• Points in the paint for the Suns (44) were indicative of their ability to get in the lane and get extra chances on putbacks. In the first 40 minutes, the worst team in the league (more than 16 per) only had 10 turnovers. It wasn't until eight minutes were left hat they fumbled the ball six more times. 

"We just picked up our defensive intensity," said Markieff Morris, who had 21 points, nine rebounds and four blocks in his return to where he'd played for four-plus seasons before being traded to Washington two months ago. "The same way we're supposed to play at the beginning of the game, that's how we played in the fourth. We made some big shots and got some big stops."

Again, why did it take so long? This team has proven they're not good enough to get away with this against quality teams and the truth is that the Suns aren't one of them.

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After getting little rest during All-Star break, Bradley Beal aims to be smart in second half

After getting little rest during All-Star break, Bradley Beal aims to be smart in second half

If anyone on the Wizards deserves some time off to rest it's Bradley Beal, who currently ranks fifth in the NBA in total minutes played. While his teammates were off on vacation, many of them at relaxing beaches far away, Beal was making appearance after appearance in Los Angeles as part of All-Star weekend.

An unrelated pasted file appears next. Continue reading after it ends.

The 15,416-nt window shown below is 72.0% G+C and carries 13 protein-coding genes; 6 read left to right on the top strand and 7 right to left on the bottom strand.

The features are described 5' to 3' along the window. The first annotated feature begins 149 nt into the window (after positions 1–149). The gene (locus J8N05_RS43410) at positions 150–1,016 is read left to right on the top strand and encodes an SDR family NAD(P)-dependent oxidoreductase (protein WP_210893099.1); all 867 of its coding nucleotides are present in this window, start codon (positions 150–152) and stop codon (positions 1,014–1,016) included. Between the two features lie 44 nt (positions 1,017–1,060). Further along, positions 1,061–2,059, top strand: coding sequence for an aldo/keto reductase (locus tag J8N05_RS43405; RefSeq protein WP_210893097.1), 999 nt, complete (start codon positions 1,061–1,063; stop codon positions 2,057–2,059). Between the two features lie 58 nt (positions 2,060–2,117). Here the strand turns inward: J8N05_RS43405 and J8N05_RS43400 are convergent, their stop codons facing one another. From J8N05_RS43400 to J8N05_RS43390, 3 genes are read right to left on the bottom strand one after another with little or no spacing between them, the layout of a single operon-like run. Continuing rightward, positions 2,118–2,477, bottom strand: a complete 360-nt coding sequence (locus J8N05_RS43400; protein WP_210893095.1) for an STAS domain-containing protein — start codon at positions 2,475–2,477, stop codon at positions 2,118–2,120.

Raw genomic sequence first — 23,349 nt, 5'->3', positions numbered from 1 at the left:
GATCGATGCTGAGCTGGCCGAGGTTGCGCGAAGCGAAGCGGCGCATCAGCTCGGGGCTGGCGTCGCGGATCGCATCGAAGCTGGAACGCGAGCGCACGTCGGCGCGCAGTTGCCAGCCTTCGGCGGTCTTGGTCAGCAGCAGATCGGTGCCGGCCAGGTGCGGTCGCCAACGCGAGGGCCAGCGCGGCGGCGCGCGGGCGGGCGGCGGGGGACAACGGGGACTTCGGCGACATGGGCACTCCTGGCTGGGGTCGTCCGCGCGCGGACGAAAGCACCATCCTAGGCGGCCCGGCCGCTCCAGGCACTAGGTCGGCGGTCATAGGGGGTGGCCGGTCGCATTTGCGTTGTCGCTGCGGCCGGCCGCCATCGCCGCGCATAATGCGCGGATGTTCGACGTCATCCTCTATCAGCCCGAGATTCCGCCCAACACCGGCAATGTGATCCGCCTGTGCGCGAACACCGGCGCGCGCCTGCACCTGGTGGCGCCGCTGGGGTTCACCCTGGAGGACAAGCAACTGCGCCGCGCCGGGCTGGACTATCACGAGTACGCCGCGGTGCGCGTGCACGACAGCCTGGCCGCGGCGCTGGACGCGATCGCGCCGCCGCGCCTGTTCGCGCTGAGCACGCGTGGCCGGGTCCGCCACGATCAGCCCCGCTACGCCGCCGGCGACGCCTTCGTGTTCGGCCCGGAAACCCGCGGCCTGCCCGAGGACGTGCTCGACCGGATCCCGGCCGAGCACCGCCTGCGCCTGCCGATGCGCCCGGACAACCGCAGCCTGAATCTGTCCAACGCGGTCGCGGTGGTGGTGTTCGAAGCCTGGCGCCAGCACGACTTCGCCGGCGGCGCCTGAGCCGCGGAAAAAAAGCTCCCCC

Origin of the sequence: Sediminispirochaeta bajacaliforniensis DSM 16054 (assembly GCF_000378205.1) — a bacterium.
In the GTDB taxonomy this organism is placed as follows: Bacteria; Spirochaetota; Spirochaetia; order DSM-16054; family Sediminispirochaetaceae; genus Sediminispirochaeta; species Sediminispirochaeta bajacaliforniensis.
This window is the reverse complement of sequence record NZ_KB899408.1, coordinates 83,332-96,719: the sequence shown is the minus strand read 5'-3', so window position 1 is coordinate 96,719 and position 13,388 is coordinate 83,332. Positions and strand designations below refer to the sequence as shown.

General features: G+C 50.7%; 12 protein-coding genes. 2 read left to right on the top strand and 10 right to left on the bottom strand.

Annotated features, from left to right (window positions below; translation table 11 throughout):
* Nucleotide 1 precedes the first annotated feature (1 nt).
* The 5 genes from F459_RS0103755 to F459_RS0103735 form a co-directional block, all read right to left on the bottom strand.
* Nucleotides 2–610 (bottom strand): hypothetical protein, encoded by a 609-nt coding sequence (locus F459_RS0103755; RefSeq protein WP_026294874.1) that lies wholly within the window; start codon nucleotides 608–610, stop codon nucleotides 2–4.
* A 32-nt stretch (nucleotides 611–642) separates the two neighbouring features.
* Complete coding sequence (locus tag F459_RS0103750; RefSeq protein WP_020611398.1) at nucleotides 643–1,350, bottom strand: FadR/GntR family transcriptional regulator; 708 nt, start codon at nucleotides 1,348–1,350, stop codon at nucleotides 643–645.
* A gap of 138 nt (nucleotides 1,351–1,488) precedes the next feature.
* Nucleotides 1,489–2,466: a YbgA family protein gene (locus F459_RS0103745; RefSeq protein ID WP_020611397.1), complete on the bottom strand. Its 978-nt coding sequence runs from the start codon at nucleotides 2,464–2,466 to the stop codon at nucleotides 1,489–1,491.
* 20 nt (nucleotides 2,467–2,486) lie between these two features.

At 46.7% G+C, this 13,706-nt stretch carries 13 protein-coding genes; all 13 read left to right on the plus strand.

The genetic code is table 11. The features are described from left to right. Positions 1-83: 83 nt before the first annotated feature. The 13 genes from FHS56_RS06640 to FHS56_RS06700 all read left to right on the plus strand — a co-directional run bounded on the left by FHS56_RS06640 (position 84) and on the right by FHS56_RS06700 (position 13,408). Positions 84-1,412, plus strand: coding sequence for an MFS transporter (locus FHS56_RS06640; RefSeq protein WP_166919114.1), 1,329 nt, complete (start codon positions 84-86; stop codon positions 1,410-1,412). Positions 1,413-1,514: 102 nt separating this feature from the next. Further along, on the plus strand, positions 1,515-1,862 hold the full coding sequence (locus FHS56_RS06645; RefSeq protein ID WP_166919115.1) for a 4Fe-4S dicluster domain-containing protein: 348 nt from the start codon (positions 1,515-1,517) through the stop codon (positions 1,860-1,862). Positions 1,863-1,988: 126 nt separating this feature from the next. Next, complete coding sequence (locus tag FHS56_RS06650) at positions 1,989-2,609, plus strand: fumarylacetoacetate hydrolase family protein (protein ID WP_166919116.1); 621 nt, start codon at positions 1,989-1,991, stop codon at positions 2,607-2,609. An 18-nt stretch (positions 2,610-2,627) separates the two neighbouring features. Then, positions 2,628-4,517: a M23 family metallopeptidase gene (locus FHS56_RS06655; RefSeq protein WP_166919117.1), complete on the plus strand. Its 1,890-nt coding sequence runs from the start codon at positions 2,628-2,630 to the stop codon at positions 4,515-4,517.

The one drawback of Beal being selected as an All-Star and a contestant in the three-point contest was that he got little rest in the past week. He only made it one round in the three-point contest and played 16 minutes in the All-Star Game, but all of it was enough to soak up much of the free time he's used to getting this time of the year.

"Not as much as I needed to," Beal said when asked if he got any rest over the break. "I guess that's one of the downfalls of being an All-Star."

PODCAST: BIGGEST STORYLINES COMING OUT OF ALL-STAR BREAK

The workload has really added up for Beal. He leads the Wizards in minutes (36.4/g) and is one of two players on the team who hasn't missed a game all season.

Beal did have Monday and Tuesday off, but that was after a crosscountry flight and a whirlwind of a weekend. He called the media and sponsorship appearances "overwhelming." Many All-Stars have been there before and know what to expect, but Beal was a first-time participant.